In the Dugout: Pricing and Methods of Trading Stocks

How is Price Determined

In order to understand how a stocks price is determined, we must first understand a little bit about economics. Think back to your Econ 101 class and bring up any knowledge you had about supply and demand. We all deal with supply and demand everyday. Our whole economic system is set up on this idea. When there is an excess of supply, prices go down as suppliers lower prices to clear out the extra product. When there is a lack of supply, prices go up as suppliers raise prices so they don't run out of product. When dealing with stock prices, the same philosophy holds true. Since there is only a certain amount of shares in a company, if there is an abundance of people wanting to buy it, the price will rise to find equilibrium between supply and demand. Since there has to be a seller and buyer in every transaction, it is actually the enthusiasm for the stock that moves the price up and down.

This theory holds true whether the stock is traded on an exchange like the New York Stock Exchange (NYSE) or on a computerized system like the NASDAQ.

What Methods are Used to Trade Stocks

Since the price of a stock moves up or down based on the enthusiasm for the stock, it is a good idea to have some idea as to why buyers would get enthusiastic. There are two main types of analysis that help traders and investors figure out what stocks will create enthusiasm. They are fundamental and technical analysis.

Fundamental analysis (FA) is the study of a company's financial situation and where the company's earnings and revenues are heading. Over the long-term, what ultimately drives the price of a stock higher is its earnings. Fundamental analysis includes things like price/earnings (PE) ratios, earnings per share (EPS) and revenue growth. Sometimes it can take a long time before a company might be recognized as a value. This is the reason FA is not used extensively in short-term trading. Just because a stock may have strong earnings in two years, doesn't necessarily mean it is going to head higher in the next two weeks. Even so, there are ways to use both fundamental and technical analysis to trade stocks short-term.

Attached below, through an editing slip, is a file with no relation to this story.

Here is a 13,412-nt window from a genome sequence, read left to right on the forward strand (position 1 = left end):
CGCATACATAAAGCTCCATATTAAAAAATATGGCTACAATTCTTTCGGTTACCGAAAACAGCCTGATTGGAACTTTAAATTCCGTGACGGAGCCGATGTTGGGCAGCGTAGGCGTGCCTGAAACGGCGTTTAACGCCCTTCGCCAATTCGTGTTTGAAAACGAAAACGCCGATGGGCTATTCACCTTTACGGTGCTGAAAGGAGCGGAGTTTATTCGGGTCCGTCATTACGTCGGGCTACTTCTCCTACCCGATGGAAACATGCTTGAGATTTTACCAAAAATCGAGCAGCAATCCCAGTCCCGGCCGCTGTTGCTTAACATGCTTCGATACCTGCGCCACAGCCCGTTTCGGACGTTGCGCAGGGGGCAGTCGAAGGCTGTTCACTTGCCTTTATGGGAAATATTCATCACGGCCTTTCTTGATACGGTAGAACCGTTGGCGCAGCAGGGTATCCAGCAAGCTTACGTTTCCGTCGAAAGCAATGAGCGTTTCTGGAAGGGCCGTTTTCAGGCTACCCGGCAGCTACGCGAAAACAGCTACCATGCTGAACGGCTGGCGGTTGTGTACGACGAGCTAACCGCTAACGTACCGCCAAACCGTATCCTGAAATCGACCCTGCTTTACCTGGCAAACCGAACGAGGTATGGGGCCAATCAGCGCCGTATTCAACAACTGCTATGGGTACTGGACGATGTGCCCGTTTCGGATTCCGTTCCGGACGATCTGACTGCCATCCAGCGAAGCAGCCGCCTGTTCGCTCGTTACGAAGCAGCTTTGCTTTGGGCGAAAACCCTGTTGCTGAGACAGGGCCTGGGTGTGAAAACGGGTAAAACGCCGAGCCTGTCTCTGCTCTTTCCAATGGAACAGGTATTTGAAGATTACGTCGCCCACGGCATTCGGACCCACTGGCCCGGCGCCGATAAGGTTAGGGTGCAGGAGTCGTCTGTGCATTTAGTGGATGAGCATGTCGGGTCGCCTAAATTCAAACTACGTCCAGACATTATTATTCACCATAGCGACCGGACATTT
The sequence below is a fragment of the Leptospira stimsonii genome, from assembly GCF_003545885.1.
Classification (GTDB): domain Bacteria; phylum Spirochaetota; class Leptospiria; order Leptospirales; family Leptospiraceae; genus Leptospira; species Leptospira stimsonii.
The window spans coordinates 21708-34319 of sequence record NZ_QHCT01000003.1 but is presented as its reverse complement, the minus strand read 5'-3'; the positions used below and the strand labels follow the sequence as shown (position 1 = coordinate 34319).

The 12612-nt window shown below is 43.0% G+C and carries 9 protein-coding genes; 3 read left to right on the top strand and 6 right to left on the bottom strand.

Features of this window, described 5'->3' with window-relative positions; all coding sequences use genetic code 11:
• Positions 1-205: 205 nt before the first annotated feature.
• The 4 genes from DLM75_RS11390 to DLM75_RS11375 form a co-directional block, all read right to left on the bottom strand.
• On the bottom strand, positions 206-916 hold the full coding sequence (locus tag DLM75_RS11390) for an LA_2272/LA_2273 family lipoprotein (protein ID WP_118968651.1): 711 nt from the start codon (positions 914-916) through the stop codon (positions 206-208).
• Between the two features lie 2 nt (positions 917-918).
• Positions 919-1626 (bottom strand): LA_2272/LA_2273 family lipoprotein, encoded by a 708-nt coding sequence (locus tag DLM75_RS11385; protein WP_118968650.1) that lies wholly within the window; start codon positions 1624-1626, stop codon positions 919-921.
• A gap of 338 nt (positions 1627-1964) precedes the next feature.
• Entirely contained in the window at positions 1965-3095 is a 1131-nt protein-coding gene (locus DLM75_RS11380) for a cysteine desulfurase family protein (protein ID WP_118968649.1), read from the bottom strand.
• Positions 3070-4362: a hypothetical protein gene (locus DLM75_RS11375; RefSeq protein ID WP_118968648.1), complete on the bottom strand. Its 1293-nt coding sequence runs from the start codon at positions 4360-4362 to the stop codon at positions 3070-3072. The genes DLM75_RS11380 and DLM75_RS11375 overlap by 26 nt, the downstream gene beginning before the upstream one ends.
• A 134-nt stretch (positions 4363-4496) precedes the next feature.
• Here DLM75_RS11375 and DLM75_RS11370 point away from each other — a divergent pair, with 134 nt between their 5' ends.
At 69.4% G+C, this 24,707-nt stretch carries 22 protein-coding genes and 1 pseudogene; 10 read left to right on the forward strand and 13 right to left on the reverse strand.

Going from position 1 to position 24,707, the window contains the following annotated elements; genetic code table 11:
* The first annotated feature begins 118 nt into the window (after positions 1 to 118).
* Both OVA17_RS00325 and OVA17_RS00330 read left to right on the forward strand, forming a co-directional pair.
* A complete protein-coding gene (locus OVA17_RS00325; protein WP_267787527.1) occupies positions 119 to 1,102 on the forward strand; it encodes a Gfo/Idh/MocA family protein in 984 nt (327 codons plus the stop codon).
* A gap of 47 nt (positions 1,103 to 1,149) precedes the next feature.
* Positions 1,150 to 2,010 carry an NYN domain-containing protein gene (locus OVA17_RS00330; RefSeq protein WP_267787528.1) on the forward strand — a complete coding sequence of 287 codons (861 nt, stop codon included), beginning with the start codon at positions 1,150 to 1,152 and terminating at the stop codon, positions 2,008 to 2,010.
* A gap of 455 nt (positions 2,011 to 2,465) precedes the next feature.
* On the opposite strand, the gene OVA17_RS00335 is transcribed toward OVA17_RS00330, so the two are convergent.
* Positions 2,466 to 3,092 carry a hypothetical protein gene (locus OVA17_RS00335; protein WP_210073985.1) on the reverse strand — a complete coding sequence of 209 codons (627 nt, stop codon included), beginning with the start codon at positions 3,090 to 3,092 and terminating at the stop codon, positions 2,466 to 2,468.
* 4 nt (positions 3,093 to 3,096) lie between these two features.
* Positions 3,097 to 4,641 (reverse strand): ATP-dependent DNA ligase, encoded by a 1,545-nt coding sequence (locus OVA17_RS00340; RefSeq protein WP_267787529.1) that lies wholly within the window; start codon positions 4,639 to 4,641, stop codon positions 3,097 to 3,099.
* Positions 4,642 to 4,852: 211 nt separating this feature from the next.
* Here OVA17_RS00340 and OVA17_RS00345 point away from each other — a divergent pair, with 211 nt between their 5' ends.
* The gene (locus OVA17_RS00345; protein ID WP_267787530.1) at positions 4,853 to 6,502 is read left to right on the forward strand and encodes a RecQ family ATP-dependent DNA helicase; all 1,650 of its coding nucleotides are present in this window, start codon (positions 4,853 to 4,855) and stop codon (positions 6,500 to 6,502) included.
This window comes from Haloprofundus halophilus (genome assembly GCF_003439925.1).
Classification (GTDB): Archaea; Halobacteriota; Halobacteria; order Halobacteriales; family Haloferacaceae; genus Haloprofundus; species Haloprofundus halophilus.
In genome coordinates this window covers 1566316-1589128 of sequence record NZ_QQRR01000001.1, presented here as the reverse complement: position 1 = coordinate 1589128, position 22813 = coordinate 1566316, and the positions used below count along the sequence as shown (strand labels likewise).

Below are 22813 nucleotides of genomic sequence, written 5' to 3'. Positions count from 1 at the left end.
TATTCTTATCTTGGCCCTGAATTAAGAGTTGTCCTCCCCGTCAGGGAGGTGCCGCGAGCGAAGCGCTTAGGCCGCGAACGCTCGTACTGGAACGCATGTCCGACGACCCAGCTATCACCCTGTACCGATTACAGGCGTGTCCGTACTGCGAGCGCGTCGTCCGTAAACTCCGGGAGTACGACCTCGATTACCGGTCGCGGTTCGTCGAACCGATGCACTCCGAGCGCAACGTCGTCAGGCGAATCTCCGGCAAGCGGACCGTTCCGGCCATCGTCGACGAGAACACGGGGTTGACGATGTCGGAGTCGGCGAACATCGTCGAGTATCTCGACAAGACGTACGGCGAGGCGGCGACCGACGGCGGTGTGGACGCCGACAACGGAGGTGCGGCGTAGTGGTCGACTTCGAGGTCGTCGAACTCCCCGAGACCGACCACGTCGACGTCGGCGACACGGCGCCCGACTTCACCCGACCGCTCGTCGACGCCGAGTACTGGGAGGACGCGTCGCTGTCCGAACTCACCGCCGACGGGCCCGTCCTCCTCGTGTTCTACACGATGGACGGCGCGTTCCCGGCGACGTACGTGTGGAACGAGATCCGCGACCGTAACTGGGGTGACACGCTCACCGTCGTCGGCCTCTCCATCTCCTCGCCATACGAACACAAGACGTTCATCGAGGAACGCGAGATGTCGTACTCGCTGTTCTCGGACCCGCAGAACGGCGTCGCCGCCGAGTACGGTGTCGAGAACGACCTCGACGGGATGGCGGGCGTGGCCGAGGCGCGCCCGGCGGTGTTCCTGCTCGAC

Technical analysis (TA) is the study of past price movement to determine where prices might be heading in the future. TA includes things like volume, moving averages and dozens of indicators that have been developed to help predict price movement. The most widely used way to use TA is through the use of charts. Stock charts are a great way to see patterns and past price movement all in one easy to view place. There are many types of chart styles that are used, with advantages to each. These include bar, candlestick, point and figure and line charts. It is beyond this lesson to get into the details of charting, but it is the most important aspect of TA.

There is one another type of analysis that is becoming more and more used in the trading world. It is called sentiment analysis (SA). SA is the study of the psychology of the market. SA looks at things like put/call ratios, bullish/bearish readings, short interest ratios and cover stories. The basic idea behind SA is that the crowd is normally right during a trending market, but wrong at both ends. So sentiment analysis is used in conjunction with technical and sometimes fundamental analysis to help predict turning points in the market and individual stocks.

Though TA is the most widely used type of analysis for short-term traders, using all three types together is normally the best route. Other lessons will take a look at different aspects of all three types of analysis and how they are used to trade stocks.

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